Friday, November 4, 2011

2005 NanNuoShan (Menghai Banzhang)


Sometimes it could be quite hard to describe our feelings and impressions that it is perhaps better to keep them within ourselves and just contemplate. This is one of those days when I cannot figure out the proper words for what I feel and my thoughts are blurred with this indescribable state of mind. The Autumn is here, there is no way I can avoid its presence, it speaks to me through foliage on the road, misty clouds above the river and dark afternoons. This is the best time for contemplation... and a hot cup of tea. 

The shorter the days get, the more I feel the need to slow down with everything. Even with tea tasting and writing my notes. These days I have felt the presence of the energy of particular kind of tea in my body for a very long time, I can feel its flavour and aroma so well that I do not even have to drink it. To be honest, some of the teas I have tasted recently have made such an impression on me that it was simply impossible to drink anything for a few days. 

One of the cakes I have tasted recently is the 2005 Nan Nuo Shan I am writing about today. It was produced by the NanNuoShan Tea Factory which has been known under its new Menghai Banzhang Tea Factory name since 2005. 

I have had the cake at home for a few weeks already and have been coming back to it once in a while to get a more complex impression of its character. It is a nice cake with quite dark broken leaf which had been chopped on purpose, this is at least the official story from the vendor. Some cakes with large leaf are intentionally pressed with the leaf broken which is said to be the tradition, or in order to age well. In my personal humble opinion this tea would be more interesting if pressed more carefully and less traditionally.

The smell of dry leaf is sweet and fruity, and it is not hard to identify the typical Nannuo aroma, it is intense fruity and spicy. The cake is pressed medium light, it is easy to separate chunks of leaf. Due to its rather broken character, it is quite difficult to get some regular sample and separate the leaves well. After unwrapping the cake there were quite many small particles and fragments of what used to be leaves, and since it was stored in dry environment it is also quite fragile. It seems to contain some amount of stems and huang pian too, yellowed leaves which are normally culled from Pu'er maocha before pressing, but may be worth brewing nonetheless (thanks to babelcarp for the definition).

The colour of the first infusion is very dark despite short steeping time, it even resembles some hongcha (red tea) in both taste and look. It is sweet on the top of the tongue and very citric afterwards. The citric and a bit minty flavour is so intense that it even paralyzes the tongue for a while. It seems to be the former astringency transformed through some years of aging already, as there are still gentle bitter-astringent tones present in the flavour.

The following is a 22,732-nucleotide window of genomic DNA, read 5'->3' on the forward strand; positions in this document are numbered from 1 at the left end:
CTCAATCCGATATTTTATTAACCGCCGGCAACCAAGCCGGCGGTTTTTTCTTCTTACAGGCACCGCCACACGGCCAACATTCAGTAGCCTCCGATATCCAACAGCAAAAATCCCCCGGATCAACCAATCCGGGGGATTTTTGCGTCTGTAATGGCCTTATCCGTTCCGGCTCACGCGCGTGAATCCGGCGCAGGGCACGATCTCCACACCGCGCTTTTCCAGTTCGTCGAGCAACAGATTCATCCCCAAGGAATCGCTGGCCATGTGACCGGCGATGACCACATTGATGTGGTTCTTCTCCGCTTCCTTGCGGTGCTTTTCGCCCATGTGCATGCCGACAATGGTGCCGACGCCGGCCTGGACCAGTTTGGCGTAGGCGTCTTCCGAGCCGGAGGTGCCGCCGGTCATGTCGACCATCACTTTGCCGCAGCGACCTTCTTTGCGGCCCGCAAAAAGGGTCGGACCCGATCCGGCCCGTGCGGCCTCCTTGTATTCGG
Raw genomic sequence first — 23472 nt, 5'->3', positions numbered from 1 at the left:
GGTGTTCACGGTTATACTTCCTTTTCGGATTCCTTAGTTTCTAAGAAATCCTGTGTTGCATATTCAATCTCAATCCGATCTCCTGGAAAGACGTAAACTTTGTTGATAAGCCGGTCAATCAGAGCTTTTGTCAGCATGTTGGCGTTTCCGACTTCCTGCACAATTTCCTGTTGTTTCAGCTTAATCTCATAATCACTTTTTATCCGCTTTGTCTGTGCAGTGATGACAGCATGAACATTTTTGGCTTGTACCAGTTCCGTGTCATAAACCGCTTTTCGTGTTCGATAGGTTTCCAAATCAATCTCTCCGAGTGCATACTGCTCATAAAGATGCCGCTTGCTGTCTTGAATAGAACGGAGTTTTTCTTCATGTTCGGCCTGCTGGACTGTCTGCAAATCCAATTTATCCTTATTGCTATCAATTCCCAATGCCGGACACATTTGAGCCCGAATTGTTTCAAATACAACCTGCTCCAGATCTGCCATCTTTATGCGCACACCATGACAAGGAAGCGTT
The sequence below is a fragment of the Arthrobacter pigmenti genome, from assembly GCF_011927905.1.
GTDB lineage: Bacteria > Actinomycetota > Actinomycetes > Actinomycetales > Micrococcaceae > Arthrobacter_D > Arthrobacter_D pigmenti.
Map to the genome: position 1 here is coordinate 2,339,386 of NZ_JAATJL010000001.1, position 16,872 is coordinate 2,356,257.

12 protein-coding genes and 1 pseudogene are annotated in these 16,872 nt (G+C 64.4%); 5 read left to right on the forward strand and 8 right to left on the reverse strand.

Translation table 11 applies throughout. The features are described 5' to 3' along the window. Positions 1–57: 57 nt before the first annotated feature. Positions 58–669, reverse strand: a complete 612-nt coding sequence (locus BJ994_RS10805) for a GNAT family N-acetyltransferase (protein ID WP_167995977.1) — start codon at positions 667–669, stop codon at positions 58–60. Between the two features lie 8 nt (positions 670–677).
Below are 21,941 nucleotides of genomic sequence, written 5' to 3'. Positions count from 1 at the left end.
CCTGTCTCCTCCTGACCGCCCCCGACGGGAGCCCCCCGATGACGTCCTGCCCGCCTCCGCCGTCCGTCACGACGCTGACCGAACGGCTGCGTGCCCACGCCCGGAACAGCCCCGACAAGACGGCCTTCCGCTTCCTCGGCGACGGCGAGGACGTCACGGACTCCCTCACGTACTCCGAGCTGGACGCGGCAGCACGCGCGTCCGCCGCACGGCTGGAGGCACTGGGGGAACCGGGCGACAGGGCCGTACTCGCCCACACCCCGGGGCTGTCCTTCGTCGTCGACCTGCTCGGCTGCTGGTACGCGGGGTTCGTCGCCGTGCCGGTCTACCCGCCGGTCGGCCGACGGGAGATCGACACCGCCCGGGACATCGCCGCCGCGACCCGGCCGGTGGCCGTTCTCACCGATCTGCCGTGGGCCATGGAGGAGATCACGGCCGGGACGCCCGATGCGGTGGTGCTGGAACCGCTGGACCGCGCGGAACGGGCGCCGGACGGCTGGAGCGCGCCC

Despite the lemonish trace, the flavour is still sweet and fruity, thirst quenching and refreshing. The leaf is very potent but due to the rather broken character of the leaf it is easy to overbrew it. Everything comes out of the leaf particles immediately in water, you can taste the whole complex character of the tea in the first few infusions. The later infusions are less intense, more mellow but the overall characteristics of the flavour and aroma develop quickly. The rest of the session you can enjoy less citric and more fruity and sweet tones and go like this for approximately ten or twelve infusions, depending on the amount of leaf and water.

What I really enjoyed every time I sat down to my tea table with this particular tea is its chaqi. Despite its rather confusing flavour, this tea has a very friendly energy. It is straightforward and fast but not too intense, it knocks on your door in the first cup already. I invited her in and she felt very welcome immediately, covering me in a very soothing and relaxing fluffy coat from within, a state not very distant from the feeling one can have after leaving a hot tub. Drinking this tea is like going through a thorny bush for a few meters to see wonderful sunrise.

2005 NanNuoShan Qizi Bing
Type: Raw large leaf maocha from Nannuo area
Aroma: Sweet and fruity
Flavour: Sweet and citric
Astringency: Some
Bitterness / Smokiness: Very little / None
Aftertaste: Nice and long, returning sweet which tones down the lemon-like feeling on the tongue


Interesting tea.
Enjoy Autumn.

-ER-


~ 2 comments: ~

Peter says:
at: November 4, 2011 at 8:19 PM said...

I agree with you about not be able to drink another tea after a last made an impression on you. Even if I drink the other day other tea, I still feel the presence of the previous one. Great post as all the others. I will be glad to swap a sample of this for other :-)

esteban rivas says:
at: November 4, 2011 at 9:26 PM said...

Thanks for a nice comment, Peter, exactly as you have written, these intense encounters with Tea have the power to ask for much longer attention than is the "usual" time dedicated to a tea session, very interesting experience I must admit. I am glad you enjoy reading the posts, I'll be happy to send you a sample, sure .)

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Drink your tea
slowly and reverently,
as if it is the axis
on which the world earth revolves.
Slowly, evenly,
without rushing toward the future.
Live the actual moment.
Only this moment is life.

Thich Nhat Hanh

Best to be like water,
Which benefits the ten thousand things
And does not contend.
It pools where humans disdain to dwell,
Close to the Tao.

Live in a good place.
Keep your mind deep.
Treat others well.
Stand by your word.
Keep good order.
Do the right thing.
Work when it's time.

Only do not contend,
And you will not go wrong.

Tao Te Ching, 8 / transl. Addis & Lombardo